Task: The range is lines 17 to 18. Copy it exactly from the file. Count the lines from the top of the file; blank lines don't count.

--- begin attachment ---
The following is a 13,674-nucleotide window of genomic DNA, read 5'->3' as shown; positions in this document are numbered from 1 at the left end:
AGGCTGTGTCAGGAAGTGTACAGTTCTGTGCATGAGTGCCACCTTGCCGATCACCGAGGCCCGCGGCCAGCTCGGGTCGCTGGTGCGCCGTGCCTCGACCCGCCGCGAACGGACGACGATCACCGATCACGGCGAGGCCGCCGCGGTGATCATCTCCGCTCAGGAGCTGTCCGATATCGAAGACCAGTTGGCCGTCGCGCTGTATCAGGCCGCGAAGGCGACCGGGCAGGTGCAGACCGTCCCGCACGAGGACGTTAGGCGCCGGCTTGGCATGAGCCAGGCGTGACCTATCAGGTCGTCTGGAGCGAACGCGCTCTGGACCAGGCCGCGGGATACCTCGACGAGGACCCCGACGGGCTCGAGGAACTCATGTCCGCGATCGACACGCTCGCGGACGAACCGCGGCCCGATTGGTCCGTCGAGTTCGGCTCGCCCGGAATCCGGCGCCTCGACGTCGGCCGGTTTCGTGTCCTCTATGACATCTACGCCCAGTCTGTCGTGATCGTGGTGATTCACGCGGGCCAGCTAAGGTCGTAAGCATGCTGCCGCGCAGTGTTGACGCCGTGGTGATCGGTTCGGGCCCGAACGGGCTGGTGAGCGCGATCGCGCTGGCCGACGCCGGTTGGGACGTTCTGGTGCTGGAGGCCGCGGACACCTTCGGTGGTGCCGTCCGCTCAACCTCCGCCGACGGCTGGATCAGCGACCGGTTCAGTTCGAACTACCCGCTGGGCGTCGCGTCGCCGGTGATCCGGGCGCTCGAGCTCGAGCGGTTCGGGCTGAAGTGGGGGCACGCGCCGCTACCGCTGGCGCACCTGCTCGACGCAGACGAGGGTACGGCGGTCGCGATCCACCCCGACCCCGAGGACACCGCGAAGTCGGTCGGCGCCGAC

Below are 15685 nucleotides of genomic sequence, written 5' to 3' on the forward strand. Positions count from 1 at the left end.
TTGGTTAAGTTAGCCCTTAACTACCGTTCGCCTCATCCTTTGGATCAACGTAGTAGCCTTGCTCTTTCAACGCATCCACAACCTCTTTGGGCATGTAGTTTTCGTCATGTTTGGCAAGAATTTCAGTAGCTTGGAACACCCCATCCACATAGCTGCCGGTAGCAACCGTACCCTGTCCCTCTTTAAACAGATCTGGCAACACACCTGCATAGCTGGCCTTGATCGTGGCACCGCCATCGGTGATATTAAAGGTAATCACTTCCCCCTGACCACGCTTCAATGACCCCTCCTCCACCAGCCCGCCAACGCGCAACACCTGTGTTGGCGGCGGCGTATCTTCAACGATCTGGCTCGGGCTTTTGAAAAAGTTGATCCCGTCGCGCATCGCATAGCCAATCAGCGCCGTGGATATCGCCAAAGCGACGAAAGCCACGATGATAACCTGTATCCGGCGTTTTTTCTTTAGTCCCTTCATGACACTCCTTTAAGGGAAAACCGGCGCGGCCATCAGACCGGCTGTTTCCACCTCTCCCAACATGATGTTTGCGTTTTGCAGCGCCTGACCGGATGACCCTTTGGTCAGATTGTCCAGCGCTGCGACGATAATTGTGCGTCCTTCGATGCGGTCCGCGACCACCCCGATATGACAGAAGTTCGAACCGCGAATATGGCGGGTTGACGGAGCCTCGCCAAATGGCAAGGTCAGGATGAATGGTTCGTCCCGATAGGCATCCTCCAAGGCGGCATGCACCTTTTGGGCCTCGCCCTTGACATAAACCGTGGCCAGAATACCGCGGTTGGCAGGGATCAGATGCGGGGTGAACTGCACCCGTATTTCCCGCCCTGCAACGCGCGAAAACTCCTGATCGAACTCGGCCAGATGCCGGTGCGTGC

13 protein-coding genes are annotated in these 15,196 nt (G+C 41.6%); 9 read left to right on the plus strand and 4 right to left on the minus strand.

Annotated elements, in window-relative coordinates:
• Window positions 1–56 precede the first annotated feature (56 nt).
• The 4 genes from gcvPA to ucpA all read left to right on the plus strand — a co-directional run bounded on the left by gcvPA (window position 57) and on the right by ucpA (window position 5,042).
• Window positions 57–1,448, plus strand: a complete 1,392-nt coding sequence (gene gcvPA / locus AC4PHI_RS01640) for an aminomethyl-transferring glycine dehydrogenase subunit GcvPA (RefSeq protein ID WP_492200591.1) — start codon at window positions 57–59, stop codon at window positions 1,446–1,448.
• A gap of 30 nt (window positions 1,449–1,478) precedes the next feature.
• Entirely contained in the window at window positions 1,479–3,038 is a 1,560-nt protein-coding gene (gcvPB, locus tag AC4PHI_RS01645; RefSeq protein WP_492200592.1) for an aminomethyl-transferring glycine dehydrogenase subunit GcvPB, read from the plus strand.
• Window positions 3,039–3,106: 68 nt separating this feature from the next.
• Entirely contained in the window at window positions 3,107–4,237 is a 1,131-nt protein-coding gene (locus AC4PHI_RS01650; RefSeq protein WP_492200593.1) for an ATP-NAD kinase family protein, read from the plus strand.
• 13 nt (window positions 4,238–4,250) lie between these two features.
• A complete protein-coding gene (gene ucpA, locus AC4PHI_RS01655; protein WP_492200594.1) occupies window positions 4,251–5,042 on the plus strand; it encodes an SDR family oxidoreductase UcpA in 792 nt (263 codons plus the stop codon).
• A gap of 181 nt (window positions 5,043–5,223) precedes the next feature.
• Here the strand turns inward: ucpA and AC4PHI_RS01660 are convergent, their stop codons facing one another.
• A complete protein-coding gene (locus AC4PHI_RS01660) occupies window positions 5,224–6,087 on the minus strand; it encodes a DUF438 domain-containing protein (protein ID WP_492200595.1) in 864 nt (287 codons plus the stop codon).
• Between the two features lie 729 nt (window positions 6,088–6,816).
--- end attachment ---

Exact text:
• Here the strand turns inward: ucpA and AC4PHI_RS01660 are convergent, their stop codons facing one another.
• A complete protein-coding gene (locus AC4PHI_RS01660) occupies window positions 5,224–6,087 on the minus strand; it encodes a DUF438 domain-containing protein (protein ID WP_492200595.1) in 864 nt (287 codons plus the stop codon).